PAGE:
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GT Alert

Nation's First State Law Mandating Privacy Policies for Commercial Web Sites Goes Into Effect July 1, 2004

December 2003
By Alan N. Sutin, Greenberg Traurig, New York Office

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The California Legislature, which recently enacted the United States’ toughest state anti-spam law to date,1 continues to stir controversy by enacting the first state law that requires commercial Internet sites to (a) conspicuously post privacy policies on their Web sites, (b) assure that those privacy policies conform to certain standards, and (c) abide by those policies in practice. Failure to do any of the foregoing, even if unintentional, can result in significant penalties.

What The New California Online Privacy Law Says

Alan N. Sutin
"Virtually any business selling products or services online in the United States will fall within the reach of the new California law."

The new law, known as the Online Privacy Protection Act of 2003, takes effect July 1, 2004. The law applies to “operators” of Web sites or online services, with an “operator” defined as “any person or entity that owns a Web site located on the Internet or an online service that collects and maintains personally identifiable information2 from a consumer residing in California who uses or visits the Web site or online service if the Web site or online service is operated for commercial purposes.” Accordingly, virtually any business selling products or services online in the United States will fall within the reach of the new California law.

Operators of commercial Web sites that collect personally identifiable information must “conspicuously post” a privacy policy on their Web sites, while online service operators may use any “reasonably accessible” means to communicate their privacy policies. The term ‘‘conspicuously post’’ with respect to a privacy policy is defined in great detail.3 Failure to post a privacy policy within 30 days after being notified of non-compliance constitutes a violation of the new California law.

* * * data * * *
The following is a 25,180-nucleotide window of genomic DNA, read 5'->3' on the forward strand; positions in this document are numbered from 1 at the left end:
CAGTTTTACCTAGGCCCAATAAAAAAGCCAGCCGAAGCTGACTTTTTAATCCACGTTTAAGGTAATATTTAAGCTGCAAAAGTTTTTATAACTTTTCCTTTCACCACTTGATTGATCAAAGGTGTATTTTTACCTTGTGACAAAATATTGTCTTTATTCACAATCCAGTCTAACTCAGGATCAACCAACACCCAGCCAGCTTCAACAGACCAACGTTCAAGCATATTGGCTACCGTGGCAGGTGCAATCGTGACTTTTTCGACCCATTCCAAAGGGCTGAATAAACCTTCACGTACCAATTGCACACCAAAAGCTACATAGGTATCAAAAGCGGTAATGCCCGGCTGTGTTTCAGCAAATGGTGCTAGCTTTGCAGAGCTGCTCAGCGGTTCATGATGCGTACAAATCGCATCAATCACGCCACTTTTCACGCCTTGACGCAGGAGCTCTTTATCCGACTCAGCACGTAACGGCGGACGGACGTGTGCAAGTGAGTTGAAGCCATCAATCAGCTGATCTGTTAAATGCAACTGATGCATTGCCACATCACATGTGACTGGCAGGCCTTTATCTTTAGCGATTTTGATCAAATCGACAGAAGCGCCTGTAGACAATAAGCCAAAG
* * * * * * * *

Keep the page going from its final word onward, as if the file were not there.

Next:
To comply with the new law, each posted privacy policy must comply with four basic requirements. The policy must:

(1) Identify the categories of personally identifiable information that the operator collects about individual consumers who use or visit its site and the categories of third-party persons or entities with whom the operator may share that personally identifiable information;

(2) If the operator offers a means for individual users to review and request changes to any of their personally identifiable information, provide a description of that process;

(3) Describe the process by which the operator will notify users of its site or service when it makes material changes to its privacy policy; and

(4) State its effective date.

Failure to adhere to the foregoing requirements is a violation of the law, as is the operator’s failure to adhere to the terms of its own policy if such failure is done either (a) “knowingly and willfully,” or (b) “negligently and materially.” While the new California statute does not contain specific penalties, various state authorities could enforce the new law through the California Business and Professions Code, Unfair Trade Practices Chapter, and courts can impose fines of up to $2,500 per violation.

How The New Law Changes United States Privacy Law

Although Privacy Policies are commonly adopted by operators of commercial Internet sites, the decision to use a privacy policy in connection with a Web site has been entirely voluntary except in certain regulated areas. When the new California Online Privacy Protection Act of 2003 goes into effect in 2004, it will be the first state law in the United States to mandate the use of a privacy policy. Moreover, it will create direct legal liability under California law for those who do not comply with their posted privacy policies.

What Should You Do If You Operate A Commercial Web Site or Online Service?